For me it’s blogging for sure. Blog posts are out there forever and I’ve been contacted sometimes years after a post is published

Blogging, emails and family reunions are my best sources

the best source for cousin bait is somewhere that will show up in a search engine and free to access so @WikiTreers is my first choice to get someone found

So far has been the most useful for me. No new cousins have responded on social media, but many have through Ancestry and later through email.

my greatest number of contacts has come through the blog and a few from facebook Aus. bloggers group

Free-Photos / Pixabay


What cousin connections or great finds have you made through sharing information online?

The producers of Coast Australia found my convict blog where I had written about my g g g uncle on Norfolk island. Next thing I was researching for them and flown to NI to appear on the episode with Neil Oliver

Forget the cousins! If I knew blogging could get me a meeting with Neil Oliver I’d have been working my little typing fingers down to the bone. Ooh, that voice…

I went to NZ for a holiday, visited a town where some relatives lived, took photos of some photos they showed me, put on blog with question about who were these people. Have had many comments so I can now name the people in photos

Marvellous photos and ephemera from rediscovered cousins in New Zealand, Australia, England and Ireland which aid research on both my paternal and maternal lines. Some people are incredibly generous

I am constantly amazed at people’s generosity Tara when it comes to sharing family history.

What I found was that the diaspora tended to cherish those mementos far more than those who stayed behind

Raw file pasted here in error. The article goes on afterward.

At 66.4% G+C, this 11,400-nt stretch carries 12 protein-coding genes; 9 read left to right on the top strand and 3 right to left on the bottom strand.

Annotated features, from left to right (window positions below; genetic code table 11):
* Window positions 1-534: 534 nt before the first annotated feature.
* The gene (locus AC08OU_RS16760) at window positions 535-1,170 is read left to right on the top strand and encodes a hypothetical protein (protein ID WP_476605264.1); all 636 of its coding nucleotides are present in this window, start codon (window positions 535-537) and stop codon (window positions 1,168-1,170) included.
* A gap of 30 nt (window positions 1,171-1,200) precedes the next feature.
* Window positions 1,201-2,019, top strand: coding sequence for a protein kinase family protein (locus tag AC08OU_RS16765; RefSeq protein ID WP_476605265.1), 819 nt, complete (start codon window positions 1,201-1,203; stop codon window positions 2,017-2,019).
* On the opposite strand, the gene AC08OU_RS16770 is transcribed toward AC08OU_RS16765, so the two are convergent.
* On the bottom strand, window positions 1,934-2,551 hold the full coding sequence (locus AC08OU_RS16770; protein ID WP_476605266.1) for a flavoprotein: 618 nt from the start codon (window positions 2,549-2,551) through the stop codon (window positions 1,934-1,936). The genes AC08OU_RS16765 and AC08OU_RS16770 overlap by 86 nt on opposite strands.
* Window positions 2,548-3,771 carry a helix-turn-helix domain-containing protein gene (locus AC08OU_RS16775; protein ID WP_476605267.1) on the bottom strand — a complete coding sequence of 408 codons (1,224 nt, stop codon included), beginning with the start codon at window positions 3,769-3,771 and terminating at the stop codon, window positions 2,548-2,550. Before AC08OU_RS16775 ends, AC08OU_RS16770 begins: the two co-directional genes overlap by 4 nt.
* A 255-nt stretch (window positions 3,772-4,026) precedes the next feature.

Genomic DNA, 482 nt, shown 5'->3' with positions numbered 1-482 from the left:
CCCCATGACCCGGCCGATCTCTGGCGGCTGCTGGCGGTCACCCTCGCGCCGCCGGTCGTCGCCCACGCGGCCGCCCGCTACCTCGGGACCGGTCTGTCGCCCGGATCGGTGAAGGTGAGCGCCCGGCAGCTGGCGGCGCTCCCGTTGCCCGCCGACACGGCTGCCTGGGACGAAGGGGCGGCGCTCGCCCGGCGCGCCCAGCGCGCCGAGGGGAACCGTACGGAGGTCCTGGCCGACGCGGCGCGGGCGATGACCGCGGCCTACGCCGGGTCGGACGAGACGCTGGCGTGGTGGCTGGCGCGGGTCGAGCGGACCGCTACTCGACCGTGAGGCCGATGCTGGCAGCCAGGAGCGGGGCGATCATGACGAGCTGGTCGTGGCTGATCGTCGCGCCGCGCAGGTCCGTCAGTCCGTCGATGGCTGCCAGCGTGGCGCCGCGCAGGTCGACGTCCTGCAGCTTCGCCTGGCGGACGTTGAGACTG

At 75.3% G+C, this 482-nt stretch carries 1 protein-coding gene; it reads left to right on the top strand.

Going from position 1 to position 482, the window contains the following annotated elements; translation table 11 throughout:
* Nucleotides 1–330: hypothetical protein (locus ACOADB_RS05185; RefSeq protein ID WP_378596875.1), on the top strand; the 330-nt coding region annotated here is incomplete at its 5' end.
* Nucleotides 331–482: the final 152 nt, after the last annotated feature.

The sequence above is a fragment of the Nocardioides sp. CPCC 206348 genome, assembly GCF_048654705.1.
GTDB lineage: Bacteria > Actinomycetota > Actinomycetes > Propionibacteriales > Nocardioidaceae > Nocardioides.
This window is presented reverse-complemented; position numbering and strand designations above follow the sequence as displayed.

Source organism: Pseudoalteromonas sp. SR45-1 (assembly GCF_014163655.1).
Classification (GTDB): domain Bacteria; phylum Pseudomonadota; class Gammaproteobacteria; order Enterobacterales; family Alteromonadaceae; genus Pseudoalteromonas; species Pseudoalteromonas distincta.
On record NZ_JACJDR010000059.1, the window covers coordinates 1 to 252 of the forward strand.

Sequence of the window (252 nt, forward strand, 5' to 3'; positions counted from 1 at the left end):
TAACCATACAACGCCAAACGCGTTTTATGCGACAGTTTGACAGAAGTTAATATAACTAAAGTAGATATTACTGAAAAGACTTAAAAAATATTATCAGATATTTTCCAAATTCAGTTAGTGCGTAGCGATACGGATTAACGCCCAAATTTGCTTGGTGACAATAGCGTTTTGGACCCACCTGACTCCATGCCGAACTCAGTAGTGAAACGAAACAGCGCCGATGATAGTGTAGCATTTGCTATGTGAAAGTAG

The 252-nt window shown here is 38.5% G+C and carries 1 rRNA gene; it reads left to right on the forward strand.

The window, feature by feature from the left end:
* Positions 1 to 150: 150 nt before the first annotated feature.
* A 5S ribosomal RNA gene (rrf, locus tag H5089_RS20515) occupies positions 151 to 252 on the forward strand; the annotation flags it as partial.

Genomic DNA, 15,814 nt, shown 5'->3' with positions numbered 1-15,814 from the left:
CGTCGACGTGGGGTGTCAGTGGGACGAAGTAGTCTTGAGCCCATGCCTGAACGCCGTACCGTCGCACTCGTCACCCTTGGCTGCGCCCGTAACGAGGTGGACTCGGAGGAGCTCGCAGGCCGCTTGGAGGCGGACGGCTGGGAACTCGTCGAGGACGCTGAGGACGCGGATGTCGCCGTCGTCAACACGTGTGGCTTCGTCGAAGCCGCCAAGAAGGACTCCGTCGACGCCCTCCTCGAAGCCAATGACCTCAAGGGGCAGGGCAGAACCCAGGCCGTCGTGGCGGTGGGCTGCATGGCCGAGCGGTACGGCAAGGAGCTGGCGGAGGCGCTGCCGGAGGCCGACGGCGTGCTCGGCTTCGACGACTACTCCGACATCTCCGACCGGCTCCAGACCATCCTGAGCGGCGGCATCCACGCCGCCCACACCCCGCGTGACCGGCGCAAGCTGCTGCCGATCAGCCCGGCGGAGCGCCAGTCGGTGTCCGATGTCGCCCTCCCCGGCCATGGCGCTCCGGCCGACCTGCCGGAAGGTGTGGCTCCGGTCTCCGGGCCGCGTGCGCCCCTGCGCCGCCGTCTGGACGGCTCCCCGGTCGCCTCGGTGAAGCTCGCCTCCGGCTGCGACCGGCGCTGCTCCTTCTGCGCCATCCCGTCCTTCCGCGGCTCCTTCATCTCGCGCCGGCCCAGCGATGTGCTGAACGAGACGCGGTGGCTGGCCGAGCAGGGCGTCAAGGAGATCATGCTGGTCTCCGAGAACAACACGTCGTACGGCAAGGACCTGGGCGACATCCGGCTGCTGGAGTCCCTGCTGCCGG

Very true Tara. My grandmother born in Ireland seemed more attached to her mementos than the relatives back home. I guess her way of staying attached.

My very best cousin connection was my dear 3rd cousin Betsy in Chicago. Our g grandparents were sister and brother. She became one of my closest friends and we solved family mysteries together. Since her death this year I have felt quite alone

Have just managed to take husband’s family back one more generation due to an online contact thru Ancestry. We exchanged many emails and documents etc before making the decision it was the correct family

DNA has led me to make connections with quite a few people – mostly we have not yet found our link. They are now friends even though we have not and probably never will meet in person.

Some fab connections, including distant cousin with well-researched family history for a side of the family I had been wondering about. Most memorably, contact from a descendant of a “lost” sibling of my 2x great grandmother, and the research she shared.

My Irish and Bavarian blogs have drawn in people who are descendants of those I’ve written about.

which demonstrates the importance of place I think

I have connected with a number of cousins from 2nd cousins to further afield due to trees, blog, Facebook

I wrote a blog about my husband’s MacDonalds of Ord. A man commented that his g grandfather had been the gardener at Ord house and on a trip to NZ picked up two seeds for a palm. One went to Kew gardens and one to Ord House. The palm at Kew died

I’ve made good friends as well as cousins through blogging. Found unexpected indirect links to genimates. Gained information I’d never have known about.

I was in touch with a cousin who I collaborated with and visited in England many years ago and lost touch. He was much older than me and I was worried he had passed away. He contacted me through the blog this week. I was so happy to hear from him

my great finds have come through someone sharing thru My Heritage and another thru internet stalking followed by letter writing – found the American connection & photographs of my GG grandmother’s brother – the closest I’ll ever get to what she looks like

Blogs mentioned:

Jane – her own thoughts

Sharn – Sharing her thinking about her conclusion

Hilary – Sharing her stories and research

Readers: How do you make connections for collaborating with other family members?